Puffin chick!

Usually burrows are in the crevices between the pink granite rocks that border the island, but sometimes our Alcids choose some unconventional sites, like in the foundation of a fallen building, or under the boardwalk that stretches the length of the island from the boathouse to the lighthouse. In addition to rock burrows, puffins are able to dig burrows in the sod that can be over 6 feet long! Because Petit Manan is a tiny island with an incredible number of breeding birds, we also provide artificial burrows made from wooden boxes or overturned plastic buckets with tubes attached to the entrance so that the birds can crawl into a protected space like they would in their granite or sod burrows.

Alcids establish burrows in early May, around the time we arrive on the island. At the beginning of the season, once the birds have laid eggs, we do a survey of the burrows to determine which ones are active, peering in but trying not to disturb the birds while they are incubating. Later in the season (now!), once most of the chicks have hatched, we do another thorough investigation during which we “grub” the puffin, guillemot, and razorbill chicks and adults.

Applying metal identification bands to an adult puffin’s legs

We remove them from their burrows so that we can put small metal identification bands around their legs, each with unique number/letter combination so that we can resight individuals later and determine how often they return to the island and what other locations they might be visiting year-to-year. We also weigh chicks now and again at the end of the season to monitor their growth. Many of the puffin and guillemot chicks won’t fledge until after we’ve left the island in the middle of August.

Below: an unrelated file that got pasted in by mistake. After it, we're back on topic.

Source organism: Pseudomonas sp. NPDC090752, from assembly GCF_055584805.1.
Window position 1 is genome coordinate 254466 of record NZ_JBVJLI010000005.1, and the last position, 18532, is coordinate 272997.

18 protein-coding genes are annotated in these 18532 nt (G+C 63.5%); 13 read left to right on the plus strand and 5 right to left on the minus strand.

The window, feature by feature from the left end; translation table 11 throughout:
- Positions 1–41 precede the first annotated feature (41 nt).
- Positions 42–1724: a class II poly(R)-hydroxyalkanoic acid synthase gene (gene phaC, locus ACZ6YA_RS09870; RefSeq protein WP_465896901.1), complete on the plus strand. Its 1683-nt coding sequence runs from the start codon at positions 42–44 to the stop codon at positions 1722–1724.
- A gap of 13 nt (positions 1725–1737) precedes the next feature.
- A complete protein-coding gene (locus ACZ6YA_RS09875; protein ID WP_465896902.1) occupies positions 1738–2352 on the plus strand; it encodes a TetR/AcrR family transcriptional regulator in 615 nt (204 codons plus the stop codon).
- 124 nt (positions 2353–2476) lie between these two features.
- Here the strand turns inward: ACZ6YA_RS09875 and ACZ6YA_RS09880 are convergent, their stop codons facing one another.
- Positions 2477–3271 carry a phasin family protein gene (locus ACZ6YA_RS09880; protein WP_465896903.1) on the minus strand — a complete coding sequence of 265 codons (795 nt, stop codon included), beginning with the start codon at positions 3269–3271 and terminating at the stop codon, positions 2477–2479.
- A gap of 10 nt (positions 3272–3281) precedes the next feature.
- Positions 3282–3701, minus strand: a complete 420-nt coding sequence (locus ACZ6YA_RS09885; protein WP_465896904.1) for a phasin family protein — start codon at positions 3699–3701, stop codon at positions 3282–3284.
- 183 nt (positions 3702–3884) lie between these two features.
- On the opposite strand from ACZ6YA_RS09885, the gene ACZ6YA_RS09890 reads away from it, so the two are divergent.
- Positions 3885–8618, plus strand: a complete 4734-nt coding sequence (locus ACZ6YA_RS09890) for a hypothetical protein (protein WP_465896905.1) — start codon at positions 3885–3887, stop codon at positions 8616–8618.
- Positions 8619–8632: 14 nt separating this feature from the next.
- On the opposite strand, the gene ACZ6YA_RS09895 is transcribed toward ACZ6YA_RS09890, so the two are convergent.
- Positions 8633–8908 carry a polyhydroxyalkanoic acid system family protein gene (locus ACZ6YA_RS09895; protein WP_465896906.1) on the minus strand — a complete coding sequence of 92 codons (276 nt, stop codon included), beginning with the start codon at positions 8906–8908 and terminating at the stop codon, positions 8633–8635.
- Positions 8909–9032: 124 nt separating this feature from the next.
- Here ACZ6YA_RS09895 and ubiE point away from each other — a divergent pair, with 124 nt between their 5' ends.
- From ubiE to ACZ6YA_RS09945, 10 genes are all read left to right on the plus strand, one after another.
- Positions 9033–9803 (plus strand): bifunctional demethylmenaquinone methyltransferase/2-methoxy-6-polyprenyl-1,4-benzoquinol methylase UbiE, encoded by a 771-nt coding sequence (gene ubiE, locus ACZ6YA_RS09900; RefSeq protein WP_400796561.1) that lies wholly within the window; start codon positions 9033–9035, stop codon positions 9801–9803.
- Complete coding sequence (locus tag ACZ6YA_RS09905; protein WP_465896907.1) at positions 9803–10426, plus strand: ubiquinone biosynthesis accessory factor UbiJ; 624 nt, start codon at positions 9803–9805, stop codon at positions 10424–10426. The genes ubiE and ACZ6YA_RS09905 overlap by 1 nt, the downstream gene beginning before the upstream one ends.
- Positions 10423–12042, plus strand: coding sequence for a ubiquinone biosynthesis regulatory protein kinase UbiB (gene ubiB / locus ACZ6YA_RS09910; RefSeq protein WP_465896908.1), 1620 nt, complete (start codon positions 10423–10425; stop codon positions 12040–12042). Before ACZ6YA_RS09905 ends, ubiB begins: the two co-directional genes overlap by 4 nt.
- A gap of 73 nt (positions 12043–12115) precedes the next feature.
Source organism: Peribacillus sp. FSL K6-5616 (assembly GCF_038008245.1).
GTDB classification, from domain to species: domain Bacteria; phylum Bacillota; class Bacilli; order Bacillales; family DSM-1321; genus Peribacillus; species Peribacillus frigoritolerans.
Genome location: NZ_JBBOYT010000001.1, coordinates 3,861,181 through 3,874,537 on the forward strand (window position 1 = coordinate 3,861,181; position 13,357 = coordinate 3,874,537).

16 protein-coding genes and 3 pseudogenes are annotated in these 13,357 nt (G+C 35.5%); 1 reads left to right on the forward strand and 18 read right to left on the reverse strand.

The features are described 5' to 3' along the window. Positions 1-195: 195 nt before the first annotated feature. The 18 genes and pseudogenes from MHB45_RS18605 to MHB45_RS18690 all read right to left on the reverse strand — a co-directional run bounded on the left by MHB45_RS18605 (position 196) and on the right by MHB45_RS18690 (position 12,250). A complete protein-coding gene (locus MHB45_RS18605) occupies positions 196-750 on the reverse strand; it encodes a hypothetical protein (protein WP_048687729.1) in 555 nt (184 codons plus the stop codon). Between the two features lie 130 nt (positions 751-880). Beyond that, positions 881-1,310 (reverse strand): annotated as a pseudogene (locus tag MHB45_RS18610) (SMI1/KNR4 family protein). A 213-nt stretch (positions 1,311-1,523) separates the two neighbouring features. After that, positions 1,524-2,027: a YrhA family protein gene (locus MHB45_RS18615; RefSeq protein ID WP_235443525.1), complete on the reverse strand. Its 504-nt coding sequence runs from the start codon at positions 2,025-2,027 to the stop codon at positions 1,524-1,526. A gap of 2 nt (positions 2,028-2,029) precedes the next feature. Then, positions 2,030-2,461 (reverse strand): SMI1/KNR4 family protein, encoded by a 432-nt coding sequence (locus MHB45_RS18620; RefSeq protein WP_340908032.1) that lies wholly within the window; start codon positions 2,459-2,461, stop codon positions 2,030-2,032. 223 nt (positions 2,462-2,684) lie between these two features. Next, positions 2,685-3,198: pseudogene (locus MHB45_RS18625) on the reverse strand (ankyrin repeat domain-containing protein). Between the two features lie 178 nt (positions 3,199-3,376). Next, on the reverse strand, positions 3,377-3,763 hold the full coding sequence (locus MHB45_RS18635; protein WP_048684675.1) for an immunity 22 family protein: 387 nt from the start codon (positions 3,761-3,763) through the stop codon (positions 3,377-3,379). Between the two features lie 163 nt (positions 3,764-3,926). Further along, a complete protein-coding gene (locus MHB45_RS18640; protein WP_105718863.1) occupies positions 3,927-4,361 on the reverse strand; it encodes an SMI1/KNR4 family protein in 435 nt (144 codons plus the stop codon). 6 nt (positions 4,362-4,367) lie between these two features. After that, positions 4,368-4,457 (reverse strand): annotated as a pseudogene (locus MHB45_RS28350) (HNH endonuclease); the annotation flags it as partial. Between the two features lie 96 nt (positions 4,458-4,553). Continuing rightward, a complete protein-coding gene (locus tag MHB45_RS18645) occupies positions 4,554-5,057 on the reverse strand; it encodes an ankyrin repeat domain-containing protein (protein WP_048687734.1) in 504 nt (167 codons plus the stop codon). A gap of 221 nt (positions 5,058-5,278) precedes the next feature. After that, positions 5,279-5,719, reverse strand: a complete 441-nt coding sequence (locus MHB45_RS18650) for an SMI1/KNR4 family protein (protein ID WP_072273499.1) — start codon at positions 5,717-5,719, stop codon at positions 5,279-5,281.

Linda Welch (lead biologist) and Jordan (field tech) grubbing a razorbill chick.

“Grubbing” an Alcid can be quite a surprising experience, as it often involves reaching blindly into a dark, slimy crevice and feeling around until you find a fluffy little chick… or until your fingers meet the sharp vice grip of an adult puffin’s powerful bill!

So far this season we’ve noticed that the number of breeding guillemots on the island is on the rise, but there seem to be fewer breeding puffins this year than in years past. We have one confirmed Razorbill chick, and two more possible sites. We’ll keep you posted as we collect and analyze more data about our awesome Alcids!

Linda with a freshly grubbed razorbill chick that is nearly ready to fledge. While puffin chicks take up to 50 days to fledge, razorbills are ready to go in only 16-20 days!

When a razorbill chick is ready to fledge, its dad leads it out of the burrow under cover of night and takes it to the ocean.

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a productivity plot on the west side of the island

tern chick!

One of the important questions that the research team on Petit Manan tries to answer each season is what the growth and survival rates are of the tern chicks on the island. There are over 1,900 tern nests on almost every surface of the island—the rocky shoreline, in amongst the vegetation, and even on the lawn around the lightkeepers’ house that serves as our research station. Each nest usually contains between one and three chicks.

two eggs on the granite berm

Up to three chicks times almost two thousand nests… that’s an impossible number of chicks to keep track of! In order to keep our monitoring effort reasonable, and to reduce the impacts of our presence in the colony, each year we set up roughly 10-12 productivity plots. These are basically tern playpens, each of which contains 5-15 nests. The temporary barrier that we set up at each prod plot allows us to consistently monitor a subpopulation that will be representative of the whole island.

Christa, Brittany, and Dave at a productivity plot


Every day we record the number of eggs, pips (eggs that have begun to hatch), and chicks we have in each nest at every productivity plot. We also weigh each chick and put a metal identification band around one of their legs so that they can be resighted and identified for the rest of their lives.

a pipped egg